The Ephemerals, Jules Koostachin, and Rebeka Tabobondung

Indigenous Birthing Film Screening


Date: January 20 - March 31, 2019
Location: Mitchell Art Gallery, MacEwan University (11110 104 Ave NW, Edmonton, AB)
Screening & Panel Discussion: January 20, 2018 at 1:30pm in the Betty Andrews Recital Hall, MacEwan University (Room 11-150, 11110 104 Avenue NW, Edmonton, AB)

 
Jules Koostachin;  PLACEnta;  film still, 2012. Image courtesy of the artist.

Jules Koostachin; PLACEnta; film still, 2012. Image courtesy of the artist.

The revitalization of Indigenous birthing practices is a growing movement spreading across Turtle Island. Indigenous women are challenging mainstream medical techniques and the treatment of Indigenous women and families within the confines of the institution. This screening brings together three films that reclaim traditional birthing and ceremony in our modern world.

In the film, Spirit of Birth, Rebeka Tabobondung explores the revitalization of traditional birth knowledge after the colonial legacy of silencing Indigenous women’s wisdom. Highlighting the vision and self-determination of the Indigenous led and built birthing centre in Toronto. Throughout the film, we follow a young Anishinaabe mother, Allysha Wassegijig, as she prepares for the birth of her first child; seeking knowledge and care from Indigenous midwives and Elders.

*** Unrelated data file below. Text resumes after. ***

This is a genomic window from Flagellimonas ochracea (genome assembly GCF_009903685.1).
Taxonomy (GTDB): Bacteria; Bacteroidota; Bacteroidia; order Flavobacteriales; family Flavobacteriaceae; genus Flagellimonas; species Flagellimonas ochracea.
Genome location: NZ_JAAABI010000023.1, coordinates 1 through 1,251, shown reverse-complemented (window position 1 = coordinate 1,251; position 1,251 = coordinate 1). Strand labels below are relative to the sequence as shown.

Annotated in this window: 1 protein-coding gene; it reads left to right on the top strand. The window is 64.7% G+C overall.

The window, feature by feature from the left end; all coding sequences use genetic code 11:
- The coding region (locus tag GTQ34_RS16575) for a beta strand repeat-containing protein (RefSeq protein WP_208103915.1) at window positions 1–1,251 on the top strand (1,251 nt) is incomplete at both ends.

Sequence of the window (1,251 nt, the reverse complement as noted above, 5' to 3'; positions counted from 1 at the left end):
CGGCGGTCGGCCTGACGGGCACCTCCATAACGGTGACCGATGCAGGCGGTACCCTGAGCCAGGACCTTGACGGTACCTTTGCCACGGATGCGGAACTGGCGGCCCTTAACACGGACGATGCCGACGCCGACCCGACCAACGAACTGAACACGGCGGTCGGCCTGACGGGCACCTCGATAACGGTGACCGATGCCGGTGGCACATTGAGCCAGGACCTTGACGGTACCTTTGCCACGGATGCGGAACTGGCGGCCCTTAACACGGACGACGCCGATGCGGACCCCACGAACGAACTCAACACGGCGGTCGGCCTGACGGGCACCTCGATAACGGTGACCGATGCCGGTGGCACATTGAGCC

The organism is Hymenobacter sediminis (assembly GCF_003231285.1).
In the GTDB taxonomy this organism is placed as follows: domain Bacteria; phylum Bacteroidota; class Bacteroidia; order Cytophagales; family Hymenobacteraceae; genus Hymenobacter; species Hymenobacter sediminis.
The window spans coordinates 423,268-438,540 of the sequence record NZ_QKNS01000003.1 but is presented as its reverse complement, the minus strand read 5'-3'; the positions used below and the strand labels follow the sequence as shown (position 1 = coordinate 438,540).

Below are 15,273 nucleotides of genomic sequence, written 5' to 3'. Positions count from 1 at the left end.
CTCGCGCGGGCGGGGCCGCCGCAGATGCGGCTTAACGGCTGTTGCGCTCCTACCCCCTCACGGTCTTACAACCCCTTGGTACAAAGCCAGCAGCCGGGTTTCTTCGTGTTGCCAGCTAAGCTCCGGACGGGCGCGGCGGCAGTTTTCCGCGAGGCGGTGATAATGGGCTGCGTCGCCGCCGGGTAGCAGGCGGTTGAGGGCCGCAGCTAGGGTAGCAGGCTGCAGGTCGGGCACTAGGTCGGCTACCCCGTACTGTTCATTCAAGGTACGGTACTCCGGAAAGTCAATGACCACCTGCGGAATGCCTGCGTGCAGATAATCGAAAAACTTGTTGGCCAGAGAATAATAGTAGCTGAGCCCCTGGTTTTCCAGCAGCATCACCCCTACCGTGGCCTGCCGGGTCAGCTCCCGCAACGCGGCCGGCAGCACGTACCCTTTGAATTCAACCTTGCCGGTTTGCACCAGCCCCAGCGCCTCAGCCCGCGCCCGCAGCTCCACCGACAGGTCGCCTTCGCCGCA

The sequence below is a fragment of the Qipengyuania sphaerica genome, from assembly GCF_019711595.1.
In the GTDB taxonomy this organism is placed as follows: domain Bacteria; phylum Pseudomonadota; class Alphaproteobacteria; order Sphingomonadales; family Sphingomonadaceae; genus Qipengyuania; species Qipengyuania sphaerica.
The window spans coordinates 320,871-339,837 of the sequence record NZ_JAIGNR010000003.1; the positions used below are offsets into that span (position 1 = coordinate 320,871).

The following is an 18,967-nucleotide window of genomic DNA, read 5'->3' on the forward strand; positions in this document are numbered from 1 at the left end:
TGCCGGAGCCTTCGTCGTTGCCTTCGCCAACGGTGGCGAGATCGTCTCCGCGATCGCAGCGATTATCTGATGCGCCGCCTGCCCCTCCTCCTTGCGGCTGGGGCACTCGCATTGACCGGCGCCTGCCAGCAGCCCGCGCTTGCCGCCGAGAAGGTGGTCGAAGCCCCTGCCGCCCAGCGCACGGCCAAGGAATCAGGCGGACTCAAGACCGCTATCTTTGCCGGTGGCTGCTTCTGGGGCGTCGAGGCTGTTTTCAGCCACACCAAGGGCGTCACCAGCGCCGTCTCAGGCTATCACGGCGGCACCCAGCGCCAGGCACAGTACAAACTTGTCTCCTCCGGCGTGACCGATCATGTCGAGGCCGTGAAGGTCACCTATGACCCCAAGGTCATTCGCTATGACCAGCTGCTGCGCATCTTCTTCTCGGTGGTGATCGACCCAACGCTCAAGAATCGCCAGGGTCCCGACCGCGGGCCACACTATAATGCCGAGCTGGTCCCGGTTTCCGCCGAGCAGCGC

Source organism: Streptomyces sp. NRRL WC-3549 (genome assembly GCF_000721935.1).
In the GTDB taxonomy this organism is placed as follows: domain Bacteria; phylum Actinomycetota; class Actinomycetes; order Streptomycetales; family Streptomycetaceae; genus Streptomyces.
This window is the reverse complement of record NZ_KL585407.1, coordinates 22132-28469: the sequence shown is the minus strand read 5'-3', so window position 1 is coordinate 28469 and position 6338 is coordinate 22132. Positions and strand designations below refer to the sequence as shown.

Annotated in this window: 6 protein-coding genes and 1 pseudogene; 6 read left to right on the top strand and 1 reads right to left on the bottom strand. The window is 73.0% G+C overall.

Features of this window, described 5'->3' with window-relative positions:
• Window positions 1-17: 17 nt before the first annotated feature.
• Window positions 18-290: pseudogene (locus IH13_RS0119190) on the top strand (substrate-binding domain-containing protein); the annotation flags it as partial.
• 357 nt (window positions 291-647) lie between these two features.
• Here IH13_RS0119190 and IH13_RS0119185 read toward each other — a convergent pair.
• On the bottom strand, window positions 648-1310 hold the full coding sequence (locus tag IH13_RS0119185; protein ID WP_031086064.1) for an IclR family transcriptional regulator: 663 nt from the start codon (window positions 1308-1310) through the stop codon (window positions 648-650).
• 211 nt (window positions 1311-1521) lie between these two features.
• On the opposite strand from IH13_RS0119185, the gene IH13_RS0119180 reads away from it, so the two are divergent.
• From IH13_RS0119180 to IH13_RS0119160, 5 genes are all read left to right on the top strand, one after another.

Jules Koostachin goes on a personal journey in her film PLACEnta, to rediscover traditional teachings around childbirth ceremonies. This film explores the engagement of her children, family, community, and territory throughout the process of reclaiming a traditional ritual embedded within her that took place before her. We will also show the film, ApishKweshimonwhich, which continues the story of PLACEnta.

After Birth was created by the Indigenous women’s collective, The Ephemerals (Jaimie Isaac, Niki Little, Jenny Western). This narrative focuses on the inter-generational journey of giving back to the earth in order to give life with the ceremonial custom of burying the ‘after birth’. Bringing together their children, this film explores the active presence of ancestral memories and matrilineal leadership.